Remember the Liberal Democrats? Today the Independent reports that the party is pushing to legalise drugs, with their Home Affairs spokesman Brian Paddick saying the Tory government's approach is "doomed to failure".
Since winning re-election last month, the Tories have already stepped up plans for a blanket ban for so-called "legal highs", which could leave offenders with up to seven years in prison.
At risk of being unfashionable: I agree with the Liberal Democrats. It seems that when they're not paralysed in awe at the prospect of a ministerial red briefcase, they actually come up with some good ideas.
Don't get me wrong. I don't say this as a self-interested drug user - I've never taken drugs, so I'm in the weird position of being more of a square than the likes of, umm, boring Conservative ministers Oliver Letwin and Francis Maude. But I still think that legalising drugs would make a lot of sense: we're only going to be able to handle it as a society if we stop seeing drugs as a criminal issue, but as a medical one instead.
What's the Harm if We Legalise Drugs?
First, in terms of principles I view this in terms of the old liberal harm principle: If people want to get stoned - as long as they don't harm anyone else - what business is it of ours to interfere? And as far as I can tell, most of the harm caused by drug use is thanks to drugs being criminalised in the first place. Surely it isn't the dope-smoking students who are the violent criminals, but the dealers and distributors?
If drugs were legal, this would disappear as proper, law-abiding companies would be able to take over the distribution and retail of substances. This would mean not only are supplies safer (and not cut with anything sinister), but the cash wouldn't be going to organised crime and (according to some of the wilder claims) terrorist groups.
A legal cannabis store in Colorado.
The government could also collect tax revenues off the back of it. Given the drive for austerity and the supposed need to bring down the deficit, surely it is surprising that the Conservatives haven't suggested it? Several American states have already cottoned on to this, and in recent years have legalised the sale of cannabis, making the drug now available through state-licensed dispensaries. In Colorado, there's a 2.9% tax on retail marijuana, so perhaps instead of demonising drug users, parents should be thanking them for helping pay for their kids' education?
Of course, harm isn't just crime. Harm could also be viewed as the negative social affects of having, say a friend or family member hooked on something. But surely this isn't a problem that should be criminalised? In fact, there is already a legal drug which causes problems like this: Alcohol. Would you really want your alcoholic relatives to be locked up for alcoholism? Or would you prefer if they were to seek medical treatment instead?
There is perhaps an analogy with adultery. No doubt adultery is devastating for the people it directly affects, but having it criminalised by the state would not stop people doing it, nor would it make things better for anyone involved. Abortion too - even the staunchest pro-choice advocates would probably admit that it is not a pleasant procedure to go through, but as evidenced by other countries where it is banned, people are still going to have them. So the conversation should instead be around making it safer and accessible to those who need it.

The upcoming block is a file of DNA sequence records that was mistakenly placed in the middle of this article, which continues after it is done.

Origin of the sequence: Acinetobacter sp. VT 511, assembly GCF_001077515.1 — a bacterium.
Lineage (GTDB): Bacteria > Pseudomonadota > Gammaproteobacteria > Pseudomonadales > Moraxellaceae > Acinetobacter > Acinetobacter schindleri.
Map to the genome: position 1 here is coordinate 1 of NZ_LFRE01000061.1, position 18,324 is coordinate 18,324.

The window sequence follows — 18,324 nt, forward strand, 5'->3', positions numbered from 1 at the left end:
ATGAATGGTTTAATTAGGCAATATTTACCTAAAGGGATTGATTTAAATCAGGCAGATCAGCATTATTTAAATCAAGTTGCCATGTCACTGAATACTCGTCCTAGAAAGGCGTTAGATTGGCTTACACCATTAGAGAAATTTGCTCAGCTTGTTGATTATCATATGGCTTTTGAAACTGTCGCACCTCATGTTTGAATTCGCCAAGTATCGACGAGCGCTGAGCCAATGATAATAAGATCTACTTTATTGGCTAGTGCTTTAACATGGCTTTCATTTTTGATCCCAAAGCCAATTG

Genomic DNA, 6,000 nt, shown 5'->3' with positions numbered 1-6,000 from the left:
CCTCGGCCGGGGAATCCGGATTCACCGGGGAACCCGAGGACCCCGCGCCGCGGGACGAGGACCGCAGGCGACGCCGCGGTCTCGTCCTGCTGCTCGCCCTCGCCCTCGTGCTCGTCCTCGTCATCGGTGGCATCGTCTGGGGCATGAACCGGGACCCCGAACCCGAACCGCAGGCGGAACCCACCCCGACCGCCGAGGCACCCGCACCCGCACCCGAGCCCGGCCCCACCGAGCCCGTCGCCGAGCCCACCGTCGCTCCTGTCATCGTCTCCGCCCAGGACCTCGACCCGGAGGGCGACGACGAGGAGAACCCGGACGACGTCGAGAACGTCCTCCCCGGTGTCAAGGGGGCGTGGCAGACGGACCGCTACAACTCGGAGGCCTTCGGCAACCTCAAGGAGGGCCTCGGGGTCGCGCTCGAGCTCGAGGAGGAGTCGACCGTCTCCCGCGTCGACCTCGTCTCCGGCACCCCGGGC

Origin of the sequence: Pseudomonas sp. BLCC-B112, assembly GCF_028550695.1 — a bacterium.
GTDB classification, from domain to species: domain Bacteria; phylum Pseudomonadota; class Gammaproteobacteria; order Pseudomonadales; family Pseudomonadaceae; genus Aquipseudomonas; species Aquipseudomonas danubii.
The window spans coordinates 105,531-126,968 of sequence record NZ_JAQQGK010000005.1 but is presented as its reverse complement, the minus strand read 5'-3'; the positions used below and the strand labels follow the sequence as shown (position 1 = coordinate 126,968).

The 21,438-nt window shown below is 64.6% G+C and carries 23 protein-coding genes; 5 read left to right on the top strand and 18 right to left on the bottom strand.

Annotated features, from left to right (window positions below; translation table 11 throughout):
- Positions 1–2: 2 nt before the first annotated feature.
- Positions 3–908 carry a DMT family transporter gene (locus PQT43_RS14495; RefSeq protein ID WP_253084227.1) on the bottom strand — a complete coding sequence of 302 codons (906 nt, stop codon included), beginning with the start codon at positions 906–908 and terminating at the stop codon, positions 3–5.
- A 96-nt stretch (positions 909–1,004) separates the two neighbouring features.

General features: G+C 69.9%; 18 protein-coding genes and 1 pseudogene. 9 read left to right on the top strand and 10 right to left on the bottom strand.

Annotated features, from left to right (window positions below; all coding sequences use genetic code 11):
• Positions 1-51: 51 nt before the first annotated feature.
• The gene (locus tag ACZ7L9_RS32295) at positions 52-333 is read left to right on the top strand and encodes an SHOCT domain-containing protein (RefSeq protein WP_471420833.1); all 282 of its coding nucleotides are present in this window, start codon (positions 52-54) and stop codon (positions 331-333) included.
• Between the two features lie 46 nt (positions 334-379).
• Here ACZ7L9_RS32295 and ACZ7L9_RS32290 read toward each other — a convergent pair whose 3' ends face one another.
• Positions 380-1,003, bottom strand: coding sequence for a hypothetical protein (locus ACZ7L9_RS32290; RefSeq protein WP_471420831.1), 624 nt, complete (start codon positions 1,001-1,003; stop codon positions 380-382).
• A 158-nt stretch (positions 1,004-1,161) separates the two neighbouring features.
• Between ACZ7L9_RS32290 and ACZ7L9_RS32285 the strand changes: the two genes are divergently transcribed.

Theory aside though, it seems from the real world examples we have that legalisation actually works. The stand-out example is that of Portugal, which (broadly) decriminalised drugs in 2000, and since has seen a reduction in HIV transmission, overdoses and perhaps most intriguingly, overall drug use. Clearly legalisation wouldn't create a moral panic where everyone is on drugs - it would still be an activity participated in by a small proportion of people, like smoking tobacco.
The Problem is Politics
So what's stopping Britain from doing the right thing? As you might expect, the answer is of course politics.
There simply isn't the political will to change the status quo. You might remember how last month the LibDems got wiped out in the election - so now there's no longer any (slightly more reliably) liberal voices in government. And unfortunately, both the Tories and the Labour Party have found success when talking tough on drugs. Back when Labour actually won elections, Tony Blair would talk about "every parent's nightmare" as a reason why the laws need to be tough.
Though sadly for fans of reality, the tough talk doesn't match up with what would be the effective thing to do. It's a bit like how immigration hysteria will win votes but ultimately be detrimental to the country. Sadly if you're reading this and nodding along, then you're probably in a minority, most of the rest of the country just doesn't agree with you.
The future of drugs legislation looks particularly bleak too, if not actively going in the wrong direction. The Psychoactive Substances Bill, as noted by Ian Dunt, is significant in that it bans everything "intended for human consumption that is capable of producing a psychoactive effect". Ridiculously, this means that the government is having to build in specific opt-outs for medical products, alcohol, tobacco and even food. Everything else, whether it exists now or will be invented in the future, is banned by default.
Ultimately drugs are another example of a Bad Thing which you can't simply wish away with new laws. Just like how The Silk Road might be the cost of living in a free society, unless we're willing to go full-on authoritarian in every aspect of our lives, there will always be people who use drugs. And only when we accept that reality can we start to do something to make the lives of drug users and non-drug users better.